$C = i\gamma^2.$

However, in Majorana basis, we have

$C = I.$

Parity

Parity in Weyl basis is

$\mathscr{P} = \gamma^0.$

A Majorana fermion which has the property that its charge conjugation is the same as itself, can be written as

$\begin{split}\Psi_R &= \begin{pmatrix} i \sigma^2 \psi_R^* \\ \psi_R \end{pmatrix}, \\ \Psi_L & = \begin{pmatrix} \psi_L \\ -i\sigma^2\psi_L^* \end{pmatrix}.\end{split}$

Why in this form?

Think about spinor transformation. This form is a spinor. In this case a mass term $$-i\frac{1}{2}( \psi_L^\dagger \sigma^2 \psi_L^* - \psi_L^T \sigma^2 \psi_L )$$ becomes $$\frac{m}{2}\bar\Psi_L\Psi_L$$.

This will be proved in later context.

Also notice that a charge conjugation in Majorana rep. is identity.

The equations becomes

$\begin{split}(i\partial_t -\vec p \cdot \vec \sigma) \psi_R - i m_R \sigma^2 \psi_R^* &= 0, \\ (i\partial_t + \vec p \cdot \vec \sigma) \psi_L - i m_L \sigma^2\psi_L^* & = 0.\end{split}$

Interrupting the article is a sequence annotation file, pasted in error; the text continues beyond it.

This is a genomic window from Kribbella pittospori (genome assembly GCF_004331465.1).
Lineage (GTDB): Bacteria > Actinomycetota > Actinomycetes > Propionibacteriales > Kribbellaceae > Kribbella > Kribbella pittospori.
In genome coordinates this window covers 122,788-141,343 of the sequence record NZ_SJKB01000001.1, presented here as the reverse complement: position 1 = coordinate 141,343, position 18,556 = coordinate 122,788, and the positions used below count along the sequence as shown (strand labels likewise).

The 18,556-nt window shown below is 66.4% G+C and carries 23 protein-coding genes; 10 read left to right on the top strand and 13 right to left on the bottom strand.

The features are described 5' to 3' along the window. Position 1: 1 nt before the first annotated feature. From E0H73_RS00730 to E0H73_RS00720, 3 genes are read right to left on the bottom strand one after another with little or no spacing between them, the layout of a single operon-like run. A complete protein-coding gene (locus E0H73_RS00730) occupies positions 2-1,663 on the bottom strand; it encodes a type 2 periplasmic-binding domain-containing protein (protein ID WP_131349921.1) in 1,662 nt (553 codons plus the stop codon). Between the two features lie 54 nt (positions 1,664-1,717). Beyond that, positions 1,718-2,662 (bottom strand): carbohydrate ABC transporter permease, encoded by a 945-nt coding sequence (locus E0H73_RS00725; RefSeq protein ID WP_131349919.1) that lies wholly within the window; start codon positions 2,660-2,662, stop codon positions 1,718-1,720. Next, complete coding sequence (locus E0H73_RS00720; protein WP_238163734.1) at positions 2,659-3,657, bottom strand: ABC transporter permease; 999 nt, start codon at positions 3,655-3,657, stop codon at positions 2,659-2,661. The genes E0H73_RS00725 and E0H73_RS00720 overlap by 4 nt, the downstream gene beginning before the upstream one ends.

### 2.1.1.2. Lagrangian¶

Lagrangian and Equation of Motion

The Lagrangian with Dirac mass is

$\mathscr{L}_D = \frac{i}{2} \bar\Psi \overlr{\partial}\Psi - m \bar\Psi \Psi.$

Using action principle,

$\frac{\partial \mathscr{L}}{\partial \bar\Psi} - \partial_\mu \frac{\partial \mathscr{L}}{\partial( \partial_\mu \bar\Psi)} = 0$

and the fact that

$\begin{split}\frac{\partial \mathscr{L}}{\partial\bar\Psi} &= \frac{i}{2} \slashed{\partial} \Psi - m \Psi \\ \frac{\partial \mathscr{L}}{\partial ( \partial_\mu \bar\Psi)} & = -\frac{i}{2} \gamma^\mu \Psi\end{split}$

I have the equation of motion,

$\frac{i}{2} \slashed{\partial}\Psi - m\Psi + \frac{i}{2}\partial_\mu \gamma^\mu\Psi = 0,$

which simplifies to

$(i\slashed{\partial} - m) \Psi = 0.$

Its conjugate is

$\bar\Psi (\overset\leftarrow{\slashed{\partial}} + m) = 0.$